Few chances for Russia-Ukraine gas deal
On the day Gazprom celebrated its 15th birthday with a concert at the Kremlin, its boss Aleksey Miller was across town at Gazprom headquarters locked in last-minute talks with Ukraine’s state energy firm Naftogaz.
They failed to settle the $US 1.5 billion Russia claims it's owed by Naftogaz but extended the deadline by 8 hours to 6 pm Tuesday.
If an agreement isn’t reached by then, Gazprom will begin cutting 25 per cent of its supplies to Ukraine.
Ukraine transits over three-quarters of Gazprom’s gas to the EU, where supplies were hit during the last price war two winters ago. Gazprom’s spokesman, Sergey Kupriyanov, insisted that wouldn’t happen this time.
“Gazprom will make every effort to ensure our European clients get all the gas they’re entitled to under contract. The Ukrainian side has also promised to allow transit in full from Russia to Europe, and we’ve hired an independent company to make sure this happens,” he said.
Ukraine’s new Prime Minister Yulia Timoshenko wants to renegotiate gas deals across the board with Russia, including the price it pays for Russian gas, the price it gets for transit, and new pipeline routes bypassing Russia.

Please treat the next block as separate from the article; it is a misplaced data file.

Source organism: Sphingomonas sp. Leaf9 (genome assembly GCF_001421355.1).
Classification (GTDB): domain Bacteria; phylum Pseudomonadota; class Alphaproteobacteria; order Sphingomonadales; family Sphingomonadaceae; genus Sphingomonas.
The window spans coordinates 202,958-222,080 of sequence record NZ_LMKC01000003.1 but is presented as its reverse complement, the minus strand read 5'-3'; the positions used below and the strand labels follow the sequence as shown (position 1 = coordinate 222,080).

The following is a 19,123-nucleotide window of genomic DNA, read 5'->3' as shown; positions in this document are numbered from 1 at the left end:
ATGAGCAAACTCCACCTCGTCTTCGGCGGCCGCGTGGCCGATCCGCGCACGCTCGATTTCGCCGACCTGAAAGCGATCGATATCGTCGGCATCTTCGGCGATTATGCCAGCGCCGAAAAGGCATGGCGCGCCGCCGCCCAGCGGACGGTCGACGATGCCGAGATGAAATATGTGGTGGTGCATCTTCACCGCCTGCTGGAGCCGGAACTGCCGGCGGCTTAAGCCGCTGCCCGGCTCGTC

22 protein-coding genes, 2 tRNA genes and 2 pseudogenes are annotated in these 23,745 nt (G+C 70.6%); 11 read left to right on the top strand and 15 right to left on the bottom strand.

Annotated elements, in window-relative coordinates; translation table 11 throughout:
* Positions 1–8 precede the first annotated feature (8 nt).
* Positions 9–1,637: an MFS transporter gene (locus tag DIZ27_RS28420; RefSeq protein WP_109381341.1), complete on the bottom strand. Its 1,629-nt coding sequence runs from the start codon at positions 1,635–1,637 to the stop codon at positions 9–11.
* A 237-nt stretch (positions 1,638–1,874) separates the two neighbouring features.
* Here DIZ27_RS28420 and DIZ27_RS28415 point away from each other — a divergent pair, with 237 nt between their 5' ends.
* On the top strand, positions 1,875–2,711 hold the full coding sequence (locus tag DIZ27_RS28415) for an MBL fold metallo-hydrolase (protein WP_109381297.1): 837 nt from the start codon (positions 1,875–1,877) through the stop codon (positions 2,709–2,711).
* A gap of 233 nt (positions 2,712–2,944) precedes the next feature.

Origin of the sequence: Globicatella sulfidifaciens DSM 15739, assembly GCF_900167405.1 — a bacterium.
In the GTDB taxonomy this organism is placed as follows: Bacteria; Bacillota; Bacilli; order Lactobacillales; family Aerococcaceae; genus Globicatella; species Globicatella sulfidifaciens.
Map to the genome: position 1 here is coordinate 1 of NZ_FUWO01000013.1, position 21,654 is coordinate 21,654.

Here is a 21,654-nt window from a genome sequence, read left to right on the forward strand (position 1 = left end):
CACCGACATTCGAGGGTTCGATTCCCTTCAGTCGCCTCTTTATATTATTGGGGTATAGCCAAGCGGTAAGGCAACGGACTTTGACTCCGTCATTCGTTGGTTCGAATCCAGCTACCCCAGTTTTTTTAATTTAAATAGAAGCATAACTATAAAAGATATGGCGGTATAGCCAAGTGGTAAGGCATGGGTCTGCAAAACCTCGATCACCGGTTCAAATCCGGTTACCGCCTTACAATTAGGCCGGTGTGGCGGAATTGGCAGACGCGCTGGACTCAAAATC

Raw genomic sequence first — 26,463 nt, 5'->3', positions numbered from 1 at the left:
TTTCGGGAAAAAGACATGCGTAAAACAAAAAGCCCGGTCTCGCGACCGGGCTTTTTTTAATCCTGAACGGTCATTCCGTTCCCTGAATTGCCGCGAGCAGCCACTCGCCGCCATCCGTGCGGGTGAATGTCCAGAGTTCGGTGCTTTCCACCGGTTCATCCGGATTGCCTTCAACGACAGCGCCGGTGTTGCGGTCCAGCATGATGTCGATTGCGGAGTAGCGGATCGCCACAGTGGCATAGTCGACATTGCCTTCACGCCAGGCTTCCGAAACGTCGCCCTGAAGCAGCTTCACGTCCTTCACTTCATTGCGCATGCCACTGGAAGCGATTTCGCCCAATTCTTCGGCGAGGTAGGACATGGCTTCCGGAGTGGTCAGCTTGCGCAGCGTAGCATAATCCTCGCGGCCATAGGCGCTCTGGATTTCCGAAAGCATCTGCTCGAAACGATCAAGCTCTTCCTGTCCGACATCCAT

Her rhetoric has lead the head of the Kiev-based Institute of Global Strategies to claim Timoshenko is deliberately fuelling a gas war with Russia for political gain.
The Ukrainian government’s negative stance lead Gazprom spokesman Sergey Kupriyanov to tell Business Today it was unlikely a deal would be reached. Gazprom’s export chief, though, remained optimistic, and chose to ignore Timoshenko’s comments.
“We are dealing not with people -with official representatives of governments. There's no politics inside, only economics. If we were not optimistic, we wouldn't be in this business,” said Gazprom Deputy CEO Aleksandr Medvedev.
Ukraine President Victor Yushchenko is in Moscow on Tuesday for talks with President Putin. The meeting is being seen as a last throw of the dice to prevent the start of another European gas war.